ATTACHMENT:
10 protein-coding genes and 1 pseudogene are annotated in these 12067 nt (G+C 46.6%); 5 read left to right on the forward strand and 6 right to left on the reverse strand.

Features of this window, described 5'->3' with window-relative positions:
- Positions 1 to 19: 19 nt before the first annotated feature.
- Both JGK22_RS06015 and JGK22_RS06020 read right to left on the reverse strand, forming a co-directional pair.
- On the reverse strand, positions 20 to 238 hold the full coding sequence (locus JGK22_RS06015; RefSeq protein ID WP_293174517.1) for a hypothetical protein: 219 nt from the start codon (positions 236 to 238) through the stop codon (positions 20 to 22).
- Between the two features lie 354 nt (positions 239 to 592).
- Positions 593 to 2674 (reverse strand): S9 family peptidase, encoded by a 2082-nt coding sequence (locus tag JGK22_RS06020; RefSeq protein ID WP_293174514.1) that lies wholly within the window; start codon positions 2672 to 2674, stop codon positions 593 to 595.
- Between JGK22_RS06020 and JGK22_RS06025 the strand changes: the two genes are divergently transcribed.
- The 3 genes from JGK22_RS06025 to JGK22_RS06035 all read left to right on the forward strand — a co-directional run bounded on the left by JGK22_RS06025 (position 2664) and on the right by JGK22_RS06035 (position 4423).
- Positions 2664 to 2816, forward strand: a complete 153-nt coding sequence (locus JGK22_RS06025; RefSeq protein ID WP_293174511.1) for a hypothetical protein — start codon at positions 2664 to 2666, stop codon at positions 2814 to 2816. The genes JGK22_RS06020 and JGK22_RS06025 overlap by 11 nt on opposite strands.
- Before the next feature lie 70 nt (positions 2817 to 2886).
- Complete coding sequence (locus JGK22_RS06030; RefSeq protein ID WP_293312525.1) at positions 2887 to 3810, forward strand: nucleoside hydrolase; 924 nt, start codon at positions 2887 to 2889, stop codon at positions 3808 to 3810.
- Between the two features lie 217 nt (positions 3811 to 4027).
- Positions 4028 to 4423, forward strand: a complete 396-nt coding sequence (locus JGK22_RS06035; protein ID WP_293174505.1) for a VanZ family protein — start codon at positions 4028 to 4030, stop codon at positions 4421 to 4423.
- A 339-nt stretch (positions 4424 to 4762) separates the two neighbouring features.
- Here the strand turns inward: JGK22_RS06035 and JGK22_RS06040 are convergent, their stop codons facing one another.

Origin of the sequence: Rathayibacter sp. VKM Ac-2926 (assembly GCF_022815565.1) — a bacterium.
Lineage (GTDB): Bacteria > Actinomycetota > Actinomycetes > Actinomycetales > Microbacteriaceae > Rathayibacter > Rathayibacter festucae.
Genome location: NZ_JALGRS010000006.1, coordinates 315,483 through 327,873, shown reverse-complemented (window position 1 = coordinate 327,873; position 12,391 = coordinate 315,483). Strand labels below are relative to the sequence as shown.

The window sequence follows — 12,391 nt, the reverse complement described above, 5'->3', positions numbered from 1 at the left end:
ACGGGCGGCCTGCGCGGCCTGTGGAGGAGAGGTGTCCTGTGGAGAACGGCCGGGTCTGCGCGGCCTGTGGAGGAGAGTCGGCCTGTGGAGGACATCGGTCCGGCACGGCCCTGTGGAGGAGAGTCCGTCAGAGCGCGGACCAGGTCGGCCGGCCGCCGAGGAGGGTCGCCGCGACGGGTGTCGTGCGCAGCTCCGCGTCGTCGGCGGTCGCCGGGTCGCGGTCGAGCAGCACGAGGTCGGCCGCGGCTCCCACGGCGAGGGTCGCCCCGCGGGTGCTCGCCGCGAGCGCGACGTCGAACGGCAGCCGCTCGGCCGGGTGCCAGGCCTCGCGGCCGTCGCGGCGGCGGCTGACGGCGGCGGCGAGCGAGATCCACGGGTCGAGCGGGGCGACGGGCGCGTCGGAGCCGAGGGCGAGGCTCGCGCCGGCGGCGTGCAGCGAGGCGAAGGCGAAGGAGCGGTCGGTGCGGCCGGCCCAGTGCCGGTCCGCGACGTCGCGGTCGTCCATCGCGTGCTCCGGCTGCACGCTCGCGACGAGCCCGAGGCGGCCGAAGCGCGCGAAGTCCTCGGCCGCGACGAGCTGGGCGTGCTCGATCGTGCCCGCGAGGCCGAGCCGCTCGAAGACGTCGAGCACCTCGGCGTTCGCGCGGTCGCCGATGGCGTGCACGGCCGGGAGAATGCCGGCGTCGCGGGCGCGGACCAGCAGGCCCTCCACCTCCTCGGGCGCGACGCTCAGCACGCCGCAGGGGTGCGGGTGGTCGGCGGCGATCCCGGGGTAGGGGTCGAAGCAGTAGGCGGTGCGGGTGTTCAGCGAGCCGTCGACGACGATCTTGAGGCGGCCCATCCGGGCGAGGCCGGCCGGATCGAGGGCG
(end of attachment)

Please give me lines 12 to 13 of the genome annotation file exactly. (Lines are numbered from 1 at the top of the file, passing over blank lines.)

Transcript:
- Complete coding sequence (locus JGK22_RS06030; RefSeq protein ID WP_293312525.1) at positions 2887 to 3810, forward strand: nucleoside hydrolase; 924 nt, start codon at positions 2887 to 2889, stop codon at positions 3808 to 3810.
- Between the two features lie 217 nt (positions 3811 to 4027).